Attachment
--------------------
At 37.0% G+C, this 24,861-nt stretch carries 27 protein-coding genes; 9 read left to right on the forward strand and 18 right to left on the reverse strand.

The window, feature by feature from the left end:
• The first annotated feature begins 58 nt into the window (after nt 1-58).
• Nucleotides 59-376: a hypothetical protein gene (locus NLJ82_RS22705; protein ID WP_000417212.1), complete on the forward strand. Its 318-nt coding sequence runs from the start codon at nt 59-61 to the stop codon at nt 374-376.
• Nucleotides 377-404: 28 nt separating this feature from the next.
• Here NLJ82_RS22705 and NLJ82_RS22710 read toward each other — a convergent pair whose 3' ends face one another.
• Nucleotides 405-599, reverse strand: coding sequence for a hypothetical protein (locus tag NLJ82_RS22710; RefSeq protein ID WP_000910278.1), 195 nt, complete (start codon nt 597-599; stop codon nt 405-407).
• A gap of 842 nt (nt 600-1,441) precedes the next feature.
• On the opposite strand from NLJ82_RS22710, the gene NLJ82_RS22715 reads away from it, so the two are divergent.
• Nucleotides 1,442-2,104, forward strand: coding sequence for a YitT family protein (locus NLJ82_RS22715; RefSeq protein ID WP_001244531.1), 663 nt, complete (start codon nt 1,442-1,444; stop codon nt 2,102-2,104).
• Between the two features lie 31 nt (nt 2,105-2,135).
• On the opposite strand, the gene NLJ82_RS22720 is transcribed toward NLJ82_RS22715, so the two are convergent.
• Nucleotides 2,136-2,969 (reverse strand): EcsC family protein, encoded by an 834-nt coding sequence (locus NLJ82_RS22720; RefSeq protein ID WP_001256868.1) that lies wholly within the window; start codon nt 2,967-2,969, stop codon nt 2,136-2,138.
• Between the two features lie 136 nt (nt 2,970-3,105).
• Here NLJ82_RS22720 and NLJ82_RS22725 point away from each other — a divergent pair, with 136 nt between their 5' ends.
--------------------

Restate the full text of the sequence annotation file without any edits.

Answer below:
At 37.0% G+C, this 24,861-nt stretch carries 27 protein-coding genes; 9 read left to right on the forward strand and 18 right to left on the reverse strand.

The window, feature by feature from the left end:
• The first annotated feature begins 58 nt into the window (after nt 1-58).
• Nucleotides 59-376: a hypothetical protein gene (locus NLJ82_RS22705; protein ID WP_000417212.1), complete on the forward strand. Its 318-nt coding sequence runs from the start codon at nt 59-61 to the stop codon at nt 374-376.
• Nucleotides 377-404: 28 nt separating this feature from the next.
• Here NLJ82_RS22705 and NLJ82_RS22710 read toward each other — a convergent pair whose 3' ends face one another.
• Nucleotides 405-599, reverse strand: coding sequence for a hypothetical protein (locus tag NLJ82_RS22710; RefSeq protein ID WP_000910278.1), 195 nt, complete (start codon nt 597-599; stop codon nt 405-407).
• A gap of 842 nt (nt 600-1,441) precedes the next feature.
• On the opposite strand from NLJ82_RS22710, the gene NLJ82_RS22715 reads away from it, so the two are divergent.
• Nucleotides 1,442-2,104, forward strand: coding sequence for a YitT family protein (locus NLJ82_RS22715; RefSeq protein ID WP_001244531.1), 663 nt, complete (start codon nt 1,442-1,444; stop codon nt 2,102-2,104).
• Between the two features lie 31 nt (nt 2,105-2,135).
• On the opposite strand, the gene NLJ82_RS22720 is transcribed toward NLJ82_RS22715, so the two are convergent.
• Nucleotides 2,136-2,969 (reverse strand): EcsC family protein, encoded by an 834-nt coding sequence (locus NLJ82_RS22720; RefSeq protein ID WP_001256868.1) that lies wholly within the window; start codon nt 2,967-2,969, stop codon nt 2,136-2,138.
• Between the two features lie 136 nt (nt 2,970-3,105).
• Here NLJ82_RS22720 and NLJ82_RS22725 point away from each other — a divergent pair, with 136 nt between their 5' ends.